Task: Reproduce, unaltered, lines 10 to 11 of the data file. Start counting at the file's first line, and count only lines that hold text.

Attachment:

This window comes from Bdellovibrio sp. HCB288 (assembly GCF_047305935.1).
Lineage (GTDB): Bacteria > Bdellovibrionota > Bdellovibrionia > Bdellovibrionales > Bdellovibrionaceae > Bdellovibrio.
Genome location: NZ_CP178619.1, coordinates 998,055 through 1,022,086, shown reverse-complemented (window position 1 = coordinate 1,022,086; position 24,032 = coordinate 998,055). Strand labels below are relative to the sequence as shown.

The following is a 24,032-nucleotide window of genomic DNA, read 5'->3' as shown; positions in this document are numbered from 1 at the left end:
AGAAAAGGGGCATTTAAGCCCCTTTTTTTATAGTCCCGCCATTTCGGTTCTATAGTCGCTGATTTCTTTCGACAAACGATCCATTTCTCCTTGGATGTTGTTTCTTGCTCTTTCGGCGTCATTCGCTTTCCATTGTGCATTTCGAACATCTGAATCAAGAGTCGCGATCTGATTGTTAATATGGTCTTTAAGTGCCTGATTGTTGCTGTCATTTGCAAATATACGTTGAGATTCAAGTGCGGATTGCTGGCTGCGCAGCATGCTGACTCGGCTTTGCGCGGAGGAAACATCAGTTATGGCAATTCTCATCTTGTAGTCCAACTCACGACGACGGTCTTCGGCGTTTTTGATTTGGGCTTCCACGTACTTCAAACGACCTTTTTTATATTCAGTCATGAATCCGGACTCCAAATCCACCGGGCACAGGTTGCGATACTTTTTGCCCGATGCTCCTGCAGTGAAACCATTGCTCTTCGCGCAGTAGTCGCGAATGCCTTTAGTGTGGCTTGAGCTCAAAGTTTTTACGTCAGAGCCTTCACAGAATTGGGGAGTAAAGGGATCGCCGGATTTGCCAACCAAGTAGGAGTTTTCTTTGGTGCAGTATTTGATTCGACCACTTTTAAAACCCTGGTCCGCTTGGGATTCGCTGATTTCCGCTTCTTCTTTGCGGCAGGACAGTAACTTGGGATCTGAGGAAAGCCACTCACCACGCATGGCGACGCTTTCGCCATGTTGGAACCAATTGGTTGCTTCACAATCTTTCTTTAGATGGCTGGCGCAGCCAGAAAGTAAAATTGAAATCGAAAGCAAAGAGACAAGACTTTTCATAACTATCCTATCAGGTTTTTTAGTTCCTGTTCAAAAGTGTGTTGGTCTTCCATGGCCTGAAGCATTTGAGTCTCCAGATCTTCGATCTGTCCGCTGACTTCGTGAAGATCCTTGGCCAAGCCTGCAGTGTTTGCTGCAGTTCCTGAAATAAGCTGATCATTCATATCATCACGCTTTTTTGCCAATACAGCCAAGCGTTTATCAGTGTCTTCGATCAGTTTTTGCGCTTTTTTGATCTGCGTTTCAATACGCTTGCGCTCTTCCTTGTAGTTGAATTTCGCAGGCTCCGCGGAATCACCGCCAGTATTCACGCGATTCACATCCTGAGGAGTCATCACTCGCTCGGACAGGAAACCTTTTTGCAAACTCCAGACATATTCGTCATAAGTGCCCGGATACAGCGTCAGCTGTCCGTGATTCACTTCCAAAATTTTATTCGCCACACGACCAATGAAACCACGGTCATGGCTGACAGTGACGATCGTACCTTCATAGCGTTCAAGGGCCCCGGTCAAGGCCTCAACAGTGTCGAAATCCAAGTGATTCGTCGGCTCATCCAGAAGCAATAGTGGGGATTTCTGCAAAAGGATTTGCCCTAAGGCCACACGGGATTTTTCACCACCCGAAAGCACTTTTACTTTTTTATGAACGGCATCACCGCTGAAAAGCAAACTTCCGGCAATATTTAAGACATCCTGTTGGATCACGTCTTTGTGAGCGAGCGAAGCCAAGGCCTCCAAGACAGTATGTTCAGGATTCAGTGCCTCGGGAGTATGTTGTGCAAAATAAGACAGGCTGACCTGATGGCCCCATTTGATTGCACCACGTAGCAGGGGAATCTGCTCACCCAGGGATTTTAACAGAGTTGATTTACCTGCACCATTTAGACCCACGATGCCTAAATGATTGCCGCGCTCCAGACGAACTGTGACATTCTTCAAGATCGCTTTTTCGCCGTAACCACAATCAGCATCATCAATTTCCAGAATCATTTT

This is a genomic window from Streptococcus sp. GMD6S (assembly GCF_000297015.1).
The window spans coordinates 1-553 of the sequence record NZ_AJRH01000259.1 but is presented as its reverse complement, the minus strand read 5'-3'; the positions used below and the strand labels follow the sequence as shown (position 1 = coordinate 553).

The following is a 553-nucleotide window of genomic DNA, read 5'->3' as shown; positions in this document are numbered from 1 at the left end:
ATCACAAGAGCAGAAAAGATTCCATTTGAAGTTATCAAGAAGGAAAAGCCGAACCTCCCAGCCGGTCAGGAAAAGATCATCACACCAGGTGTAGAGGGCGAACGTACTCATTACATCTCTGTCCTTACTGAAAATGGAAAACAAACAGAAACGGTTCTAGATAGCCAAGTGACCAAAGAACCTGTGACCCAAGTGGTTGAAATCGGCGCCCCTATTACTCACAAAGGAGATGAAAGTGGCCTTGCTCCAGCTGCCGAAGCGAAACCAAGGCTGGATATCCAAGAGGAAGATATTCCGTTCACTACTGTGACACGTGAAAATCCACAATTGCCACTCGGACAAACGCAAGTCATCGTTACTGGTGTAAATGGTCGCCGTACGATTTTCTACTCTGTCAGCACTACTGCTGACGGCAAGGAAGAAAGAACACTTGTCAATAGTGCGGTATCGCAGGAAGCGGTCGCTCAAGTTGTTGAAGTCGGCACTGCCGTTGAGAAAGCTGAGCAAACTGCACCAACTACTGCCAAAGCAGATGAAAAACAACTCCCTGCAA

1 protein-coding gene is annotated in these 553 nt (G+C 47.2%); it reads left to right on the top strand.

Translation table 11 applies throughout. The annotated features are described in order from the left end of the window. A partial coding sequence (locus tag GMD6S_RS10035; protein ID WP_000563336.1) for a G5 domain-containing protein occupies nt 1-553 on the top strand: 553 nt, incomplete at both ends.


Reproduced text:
1 protein-coding gene is annotated in these 553 nt (G+C 47.2%); it reads left to right on the top strand.

Translation table 11 applies throughout. The annotated features are described in order from the left end of the window. A partial coding sequence (locus tag GMD6S_RS10035; protein ID WP_000563336.1) for a G5 domain-containing protein occupies nt 1-553 on the top strand: 553 nt, incomplete at both ends.